INDIANAPOLIS, Ind. -- The head of the Indianapolis Fraternal Order of Police called out the Marion County Community Corrections electronic monitoring program Tuesday.
In a series of tweets, Rick Snyder took aim at the number of offenders wearing electronic monitoring bracelets, the number offenders who re-offend while in the program, and the number of offenders who cut off their bracelets and “disappear” altogether.
” We’re swirling the drain here, and nobody wants to admit it,” Snyder said.
Currently, Marion County has more than 4,000 offenders on electronic monitoring, a number that more than doubles any other individual city’s program in the country. Snyder says the high number is a result of an overcrowded Marion County Jail and a “catch a release” system that gives cash bonds to those who should be locked up.
“And so it get back into the whole catch-and-release concept, and it also drives back this lack of accountability. Which emboldens and empowers many of those creating the violence in our community,” Snyder said.
Snyder adds a big part of the problem is the Marion County Jail being forced to house hundreds of state prisoners. He says if the jail didn’t have such a heavy requirement, and had the extra beds free, there could be far fewer offenders caught and released, helping to provide some relief on the entire system.
“When I first started as an officer here in Indianapolis, you would arrest people and they would be in tears if they knew they were going to the Marion County Jail… today, they want to go to the Marion County Jail, they don’t want to go to surrounding jails,” Snyder said.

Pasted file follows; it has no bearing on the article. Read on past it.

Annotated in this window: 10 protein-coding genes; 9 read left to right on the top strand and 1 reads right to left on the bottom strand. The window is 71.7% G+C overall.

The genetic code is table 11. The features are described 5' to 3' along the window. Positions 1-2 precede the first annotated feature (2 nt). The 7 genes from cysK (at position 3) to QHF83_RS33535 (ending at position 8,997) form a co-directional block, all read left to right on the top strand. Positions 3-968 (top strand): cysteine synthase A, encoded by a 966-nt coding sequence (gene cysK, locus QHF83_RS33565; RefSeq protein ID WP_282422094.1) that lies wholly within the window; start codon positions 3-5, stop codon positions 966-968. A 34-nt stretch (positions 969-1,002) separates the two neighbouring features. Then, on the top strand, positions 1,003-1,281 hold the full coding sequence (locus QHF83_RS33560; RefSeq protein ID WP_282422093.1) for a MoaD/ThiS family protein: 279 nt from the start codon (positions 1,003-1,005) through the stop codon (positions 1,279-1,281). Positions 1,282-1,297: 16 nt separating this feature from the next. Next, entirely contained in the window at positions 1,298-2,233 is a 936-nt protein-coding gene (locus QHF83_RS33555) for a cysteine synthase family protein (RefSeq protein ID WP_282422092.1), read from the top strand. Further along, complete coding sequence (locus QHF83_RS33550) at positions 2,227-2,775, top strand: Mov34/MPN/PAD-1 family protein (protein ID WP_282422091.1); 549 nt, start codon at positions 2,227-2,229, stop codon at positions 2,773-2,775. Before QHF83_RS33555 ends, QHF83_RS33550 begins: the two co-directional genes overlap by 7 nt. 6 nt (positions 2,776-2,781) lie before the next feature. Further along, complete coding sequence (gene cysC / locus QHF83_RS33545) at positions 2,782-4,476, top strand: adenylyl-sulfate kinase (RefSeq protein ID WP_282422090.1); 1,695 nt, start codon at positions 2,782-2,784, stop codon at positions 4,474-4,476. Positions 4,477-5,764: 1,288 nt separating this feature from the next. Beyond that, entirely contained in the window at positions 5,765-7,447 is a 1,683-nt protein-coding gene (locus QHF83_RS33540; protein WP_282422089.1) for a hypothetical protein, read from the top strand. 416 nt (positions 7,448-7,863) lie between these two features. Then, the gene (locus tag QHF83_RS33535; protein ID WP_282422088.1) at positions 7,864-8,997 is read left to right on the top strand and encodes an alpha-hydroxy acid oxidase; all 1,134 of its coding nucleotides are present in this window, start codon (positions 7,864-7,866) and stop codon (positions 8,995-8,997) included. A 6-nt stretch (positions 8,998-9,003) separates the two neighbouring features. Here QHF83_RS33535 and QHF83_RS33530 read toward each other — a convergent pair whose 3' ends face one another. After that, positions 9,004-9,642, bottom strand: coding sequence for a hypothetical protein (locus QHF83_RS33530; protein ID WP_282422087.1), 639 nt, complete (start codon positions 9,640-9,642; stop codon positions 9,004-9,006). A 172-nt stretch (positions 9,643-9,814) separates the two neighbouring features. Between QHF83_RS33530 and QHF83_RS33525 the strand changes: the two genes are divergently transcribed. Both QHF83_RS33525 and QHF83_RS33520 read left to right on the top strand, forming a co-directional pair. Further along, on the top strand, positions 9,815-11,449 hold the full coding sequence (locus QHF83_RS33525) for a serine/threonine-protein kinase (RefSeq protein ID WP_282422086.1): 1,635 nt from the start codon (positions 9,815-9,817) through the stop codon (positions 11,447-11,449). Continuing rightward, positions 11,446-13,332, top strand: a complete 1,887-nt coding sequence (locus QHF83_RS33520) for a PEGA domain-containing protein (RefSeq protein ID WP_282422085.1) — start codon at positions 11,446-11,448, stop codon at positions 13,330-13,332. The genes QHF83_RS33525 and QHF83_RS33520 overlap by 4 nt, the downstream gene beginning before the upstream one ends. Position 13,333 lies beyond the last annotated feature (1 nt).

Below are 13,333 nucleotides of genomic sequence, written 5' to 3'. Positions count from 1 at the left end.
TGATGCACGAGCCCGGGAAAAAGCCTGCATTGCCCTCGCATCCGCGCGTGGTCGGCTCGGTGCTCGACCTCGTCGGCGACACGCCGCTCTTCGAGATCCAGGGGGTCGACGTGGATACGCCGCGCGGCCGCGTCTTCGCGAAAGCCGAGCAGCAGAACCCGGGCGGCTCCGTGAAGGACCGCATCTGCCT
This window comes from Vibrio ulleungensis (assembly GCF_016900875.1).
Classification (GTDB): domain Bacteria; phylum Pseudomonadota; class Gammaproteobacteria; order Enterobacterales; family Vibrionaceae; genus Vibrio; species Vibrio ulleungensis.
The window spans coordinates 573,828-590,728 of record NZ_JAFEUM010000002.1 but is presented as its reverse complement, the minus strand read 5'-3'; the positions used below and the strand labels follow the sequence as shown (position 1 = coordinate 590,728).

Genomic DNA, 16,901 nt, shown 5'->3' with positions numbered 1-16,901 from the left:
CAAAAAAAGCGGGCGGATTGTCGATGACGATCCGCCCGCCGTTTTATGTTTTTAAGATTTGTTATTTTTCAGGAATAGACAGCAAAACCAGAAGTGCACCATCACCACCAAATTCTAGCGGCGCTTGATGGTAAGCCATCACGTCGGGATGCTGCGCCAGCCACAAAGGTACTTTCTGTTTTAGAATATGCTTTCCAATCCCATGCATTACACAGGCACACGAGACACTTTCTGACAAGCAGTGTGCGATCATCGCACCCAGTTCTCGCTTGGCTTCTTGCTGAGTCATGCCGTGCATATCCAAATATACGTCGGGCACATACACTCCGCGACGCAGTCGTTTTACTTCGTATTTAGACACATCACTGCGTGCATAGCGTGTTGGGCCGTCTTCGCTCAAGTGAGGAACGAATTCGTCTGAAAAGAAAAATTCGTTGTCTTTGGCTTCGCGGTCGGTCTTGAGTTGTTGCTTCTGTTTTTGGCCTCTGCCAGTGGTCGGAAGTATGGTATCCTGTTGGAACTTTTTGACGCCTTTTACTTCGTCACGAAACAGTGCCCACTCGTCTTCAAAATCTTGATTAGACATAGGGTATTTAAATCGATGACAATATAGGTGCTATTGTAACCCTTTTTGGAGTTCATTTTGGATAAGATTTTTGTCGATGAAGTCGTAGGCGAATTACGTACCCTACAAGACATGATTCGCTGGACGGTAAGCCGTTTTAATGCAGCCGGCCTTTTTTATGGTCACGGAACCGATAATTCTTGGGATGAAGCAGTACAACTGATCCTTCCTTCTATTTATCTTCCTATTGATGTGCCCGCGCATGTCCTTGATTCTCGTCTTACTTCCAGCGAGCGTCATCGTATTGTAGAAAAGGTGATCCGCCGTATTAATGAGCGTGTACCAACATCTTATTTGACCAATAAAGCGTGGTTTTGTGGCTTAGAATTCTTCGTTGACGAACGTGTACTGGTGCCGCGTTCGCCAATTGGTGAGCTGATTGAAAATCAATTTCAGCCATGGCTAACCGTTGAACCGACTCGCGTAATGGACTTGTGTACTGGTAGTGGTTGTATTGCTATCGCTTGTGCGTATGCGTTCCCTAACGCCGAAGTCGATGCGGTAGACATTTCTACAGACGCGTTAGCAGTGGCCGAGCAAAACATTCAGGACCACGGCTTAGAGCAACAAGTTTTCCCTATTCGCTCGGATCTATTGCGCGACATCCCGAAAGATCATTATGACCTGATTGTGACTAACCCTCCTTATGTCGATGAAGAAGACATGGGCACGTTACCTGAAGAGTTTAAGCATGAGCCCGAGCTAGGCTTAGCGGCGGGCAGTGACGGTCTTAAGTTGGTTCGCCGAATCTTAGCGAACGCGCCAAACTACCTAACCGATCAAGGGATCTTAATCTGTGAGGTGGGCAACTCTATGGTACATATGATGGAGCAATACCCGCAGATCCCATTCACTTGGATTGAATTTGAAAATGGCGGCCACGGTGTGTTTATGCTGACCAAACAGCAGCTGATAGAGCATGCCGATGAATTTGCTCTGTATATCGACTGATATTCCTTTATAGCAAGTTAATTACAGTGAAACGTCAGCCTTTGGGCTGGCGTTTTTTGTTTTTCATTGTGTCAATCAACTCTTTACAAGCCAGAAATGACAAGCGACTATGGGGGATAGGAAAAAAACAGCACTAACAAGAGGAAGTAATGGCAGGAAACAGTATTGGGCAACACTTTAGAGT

The head of Marion County’s Community Corrections says there’s a disconnect between what electronic monitoring once was, and what it currently is.
“Our bracelets that we use here help us monitor people’s location, that will not prevent a crime from happening. It will serve as a deterrent, it helps us solve crimes when they’ve been committed, but an ankle bracelet, much like a cash bond, won't help prevent a crime,” Executive Director Tyler Bouma said.
Bouma says electronic monitoring is often used, and thought of an alternative to incarceration, and it shouldn’t be. He adds Marion County’s program is going through an evolution, which looks at electronic monitoring as a tool they can use for addressing the root causes of crime.
“We need to find the places where we can pull people out of the criminal justice system and properly place them for treatment, for services, giving them a chance at diversion programs,” Bouma said.
Bouma says it should be used for the people they can help turn their lives around, not for the people the county doesn’t have space for in the jail.
“We need to change the thought process that this is a program, in and of itself. This is a tool to be used in a larger program," Bouma said.